All are invited to join Caritas Plymouth and Caritas Clifton for an online event on the Feast of St Bakhita on 8th February 2021 from 5-6.30pm to reflect on the challenges facing refugees and migrants and the threat of modern slavery. Pope Francis’ Encyclical ‘Fratelli Tutti’ shared a vision of a more welcoming world. This joint event, which will be attended by Bishop Mark O’Keefe and Bishop Declan Lang, will share prayers and reflections as well as offering some practical suggestions about how we can take steps to Welcome the Stranger into our Communities. Guest speakers include Nick Hanrahan fom the Jesuit Refugee Services and Caroline Virgo from Clewer initiative. This event will take place via zoom and you can register to attend by following clicking on this link or emailing email@example.com.
How much do we know of the story of St Josephine Bakhita?
She was born in Darfur, now western Sudan and was the niece of the village chief. In 1877 when just 7 yrs old, she was seized by Arab slave traders who had abducted her elder 2 sisters earlier. She was forced to walk barefoot 960kms, that’s over 600m and was sold and bought twice en route and subsequently over the next 12 yrs, 3 more times before being given away.
The story is that the trauma of her abduction caused her to forget her birth name and so she took the name given to her by abductors, Bakhita, which is Arabic for lucky or fortunate. She was also forcibly converted to Islam.
During her time as a slave she endured many injuries, the worst of which as for many other slaves, left permanent scarring. Only following the threat of attack from revolutionaries did her captors sell her to the Italian vice consul who when he had to return to Italy, Bakhita begged him to take her there too and she lived in Venice and worked as nanny.
She was inspired by the Canossian Sisters in Venice and 1888 the family with whom she lived wanted to move back to Sudan where they had a hotel. Bakhita refused and finally an Italian court ruled that because Italian law didn’t recognise slavery as legal, she had never legally been so. For the first time in her life she had control of her destiny and chose to remain with the Canossians. In January 1890 she was baptised Josephine Margaret and the same day she was confirmed and received Holy Communion from Arch-bishop Giuseppe Sarto, the Cardinal Patriarch of Venice and the future Pius X.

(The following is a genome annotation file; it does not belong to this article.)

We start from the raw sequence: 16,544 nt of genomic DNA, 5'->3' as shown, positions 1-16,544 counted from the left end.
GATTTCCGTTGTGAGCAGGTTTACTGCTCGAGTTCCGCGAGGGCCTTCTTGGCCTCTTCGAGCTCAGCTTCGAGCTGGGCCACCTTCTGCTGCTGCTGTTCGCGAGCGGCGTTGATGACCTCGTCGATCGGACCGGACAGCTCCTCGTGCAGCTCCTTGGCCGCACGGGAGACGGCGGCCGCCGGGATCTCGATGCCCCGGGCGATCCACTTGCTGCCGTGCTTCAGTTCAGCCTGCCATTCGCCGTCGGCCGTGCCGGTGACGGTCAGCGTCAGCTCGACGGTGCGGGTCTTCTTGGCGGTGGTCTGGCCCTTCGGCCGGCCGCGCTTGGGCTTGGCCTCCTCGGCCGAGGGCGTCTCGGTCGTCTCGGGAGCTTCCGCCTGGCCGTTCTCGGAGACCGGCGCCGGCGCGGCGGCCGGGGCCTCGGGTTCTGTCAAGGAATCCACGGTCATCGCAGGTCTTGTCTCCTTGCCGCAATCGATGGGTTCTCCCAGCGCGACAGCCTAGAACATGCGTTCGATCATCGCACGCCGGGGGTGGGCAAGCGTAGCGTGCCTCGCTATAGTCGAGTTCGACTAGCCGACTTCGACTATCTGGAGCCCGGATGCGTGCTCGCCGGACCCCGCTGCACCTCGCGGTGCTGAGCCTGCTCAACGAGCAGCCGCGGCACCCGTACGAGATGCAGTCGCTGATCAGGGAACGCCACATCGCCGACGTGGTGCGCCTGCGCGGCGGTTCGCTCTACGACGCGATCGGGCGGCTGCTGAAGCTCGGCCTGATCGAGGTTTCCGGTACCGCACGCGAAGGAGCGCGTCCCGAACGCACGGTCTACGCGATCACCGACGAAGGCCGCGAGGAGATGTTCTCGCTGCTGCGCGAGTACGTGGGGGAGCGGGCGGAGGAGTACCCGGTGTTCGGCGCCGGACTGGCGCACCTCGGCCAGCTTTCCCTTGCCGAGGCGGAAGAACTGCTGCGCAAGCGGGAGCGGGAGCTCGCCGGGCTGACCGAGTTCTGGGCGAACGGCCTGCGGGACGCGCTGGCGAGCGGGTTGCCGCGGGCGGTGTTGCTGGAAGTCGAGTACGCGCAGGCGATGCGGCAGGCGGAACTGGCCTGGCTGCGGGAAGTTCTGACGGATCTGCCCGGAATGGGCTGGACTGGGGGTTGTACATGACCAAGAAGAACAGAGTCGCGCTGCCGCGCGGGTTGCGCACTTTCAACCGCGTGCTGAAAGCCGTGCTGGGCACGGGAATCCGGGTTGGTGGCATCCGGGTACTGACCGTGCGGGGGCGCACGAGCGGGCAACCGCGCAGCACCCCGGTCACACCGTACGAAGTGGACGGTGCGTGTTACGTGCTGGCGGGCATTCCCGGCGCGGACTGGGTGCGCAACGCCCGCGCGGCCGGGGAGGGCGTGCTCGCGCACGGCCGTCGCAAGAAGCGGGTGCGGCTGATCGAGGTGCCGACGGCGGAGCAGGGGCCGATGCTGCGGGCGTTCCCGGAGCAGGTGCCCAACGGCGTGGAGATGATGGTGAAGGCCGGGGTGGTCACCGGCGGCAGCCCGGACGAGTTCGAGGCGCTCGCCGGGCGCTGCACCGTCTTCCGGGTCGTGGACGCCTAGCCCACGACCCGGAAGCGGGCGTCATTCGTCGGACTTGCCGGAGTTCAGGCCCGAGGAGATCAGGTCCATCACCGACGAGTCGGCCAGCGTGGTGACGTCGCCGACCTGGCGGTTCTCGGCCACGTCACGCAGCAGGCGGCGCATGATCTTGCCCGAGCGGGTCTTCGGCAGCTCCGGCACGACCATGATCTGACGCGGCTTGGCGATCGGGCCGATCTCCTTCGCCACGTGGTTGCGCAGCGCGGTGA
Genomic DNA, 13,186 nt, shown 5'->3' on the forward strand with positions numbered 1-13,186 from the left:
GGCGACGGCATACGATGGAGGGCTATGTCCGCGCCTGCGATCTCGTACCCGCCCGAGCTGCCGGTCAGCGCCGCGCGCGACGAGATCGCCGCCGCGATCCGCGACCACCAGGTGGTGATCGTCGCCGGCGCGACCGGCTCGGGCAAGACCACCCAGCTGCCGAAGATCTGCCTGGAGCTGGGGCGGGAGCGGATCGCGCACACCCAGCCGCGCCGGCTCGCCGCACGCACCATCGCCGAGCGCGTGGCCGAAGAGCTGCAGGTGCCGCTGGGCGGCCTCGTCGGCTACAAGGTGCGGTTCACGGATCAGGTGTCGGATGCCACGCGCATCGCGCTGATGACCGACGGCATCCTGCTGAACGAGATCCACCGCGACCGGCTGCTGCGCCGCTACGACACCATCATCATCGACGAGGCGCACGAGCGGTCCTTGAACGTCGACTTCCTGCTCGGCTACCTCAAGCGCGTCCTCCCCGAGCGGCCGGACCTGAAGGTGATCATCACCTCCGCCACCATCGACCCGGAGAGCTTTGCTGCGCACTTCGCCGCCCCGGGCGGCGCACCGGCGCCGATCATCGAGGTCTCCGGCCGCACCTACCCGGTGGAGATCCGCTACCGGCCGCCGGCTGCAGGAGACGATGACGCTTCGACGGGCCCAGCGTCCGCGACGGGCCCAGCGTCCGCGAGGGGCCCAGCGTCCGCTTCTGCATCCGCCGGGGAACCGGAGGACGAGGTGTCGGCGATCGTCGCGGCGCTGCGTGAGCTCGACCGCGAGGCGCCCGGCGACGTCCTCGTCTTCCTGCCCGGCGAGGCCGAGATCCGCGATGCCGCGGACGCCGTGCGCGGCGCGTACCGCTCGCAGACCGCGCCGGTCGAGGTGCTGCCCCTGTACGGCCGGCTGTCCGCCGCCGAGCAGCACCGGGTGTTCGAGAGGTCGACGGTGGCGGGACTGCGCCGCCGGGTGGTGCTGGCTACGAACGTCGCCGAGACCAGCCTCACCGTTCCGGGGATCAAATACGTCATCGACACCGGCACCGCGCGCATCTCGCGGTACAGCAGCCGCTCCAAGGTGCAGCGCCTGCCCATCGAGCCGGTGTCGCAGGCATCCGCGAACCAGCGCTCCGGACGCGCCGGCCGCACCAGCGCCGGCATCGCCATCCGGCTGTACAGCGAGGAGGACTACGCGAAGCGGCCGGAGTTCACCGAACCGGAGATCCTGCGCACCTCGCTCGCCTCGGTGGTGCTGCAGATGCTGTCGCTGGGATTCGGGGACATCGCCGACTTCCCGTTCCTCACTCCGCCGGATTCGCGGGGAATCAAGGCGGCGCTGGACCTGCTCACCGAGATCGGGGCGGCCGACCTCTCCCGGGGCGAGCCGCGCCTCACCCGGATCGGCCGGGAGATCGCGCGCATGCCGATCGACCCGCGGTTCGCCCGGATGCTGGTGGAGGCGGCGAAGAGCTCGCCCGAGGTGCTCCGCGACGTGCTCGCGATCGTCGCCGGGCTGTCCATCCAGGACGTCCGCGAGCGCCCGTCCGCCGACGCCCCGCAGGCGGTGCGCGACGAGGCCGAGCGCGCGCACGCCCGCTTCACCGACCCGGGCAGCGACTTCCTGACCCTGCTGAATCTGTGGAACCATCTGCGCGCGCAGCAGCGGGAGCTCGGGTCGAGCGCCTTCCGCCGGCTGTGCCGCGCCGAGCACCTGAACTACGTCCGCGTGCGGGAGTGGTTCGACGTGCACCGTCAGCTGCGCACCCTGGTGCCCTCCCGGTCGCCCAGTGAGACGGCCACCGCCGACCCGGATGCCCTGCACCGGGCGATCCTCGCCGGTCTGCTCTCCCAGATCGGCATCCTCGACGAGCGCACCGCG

When asked what would she do if she met her captors, replied she would kneel and kiss their hands for if these things hadn’t happened to her she would not be a Christian and religious.
She was in much pain in her last years but alway cheerful. She passed away in 1947 and the petitions for her canonisation began immediately. Canonisation was begun by John XXIII in 1959 and in October 2000 she was made St Josephine Bakhita. Her legacy is that transformation is possible through suffering. Her story of deliverance from physical slavery also symbolises all those who find meaning in delivery from mental slavery which Martin Luther King spoke about.*
John Paul II visited Khartoum in 1992 when only 9 months earlier news of her beatification was banned. He said of her ‘rejoice all of Africa! Bakhita has come back to you. The daughter of Sudan sold into slavery as a living piece of merchandise and yet still free. Free with the freedom of the saints!’ Her feast day is the 8th February.
What does her story speak to you about? What can we do to help stop modern slavery?
Pope Francis encourages us ‘so that in every part of the world, men and women may no longer be used as a means to an end and that their inviolable dignity may always be respected.’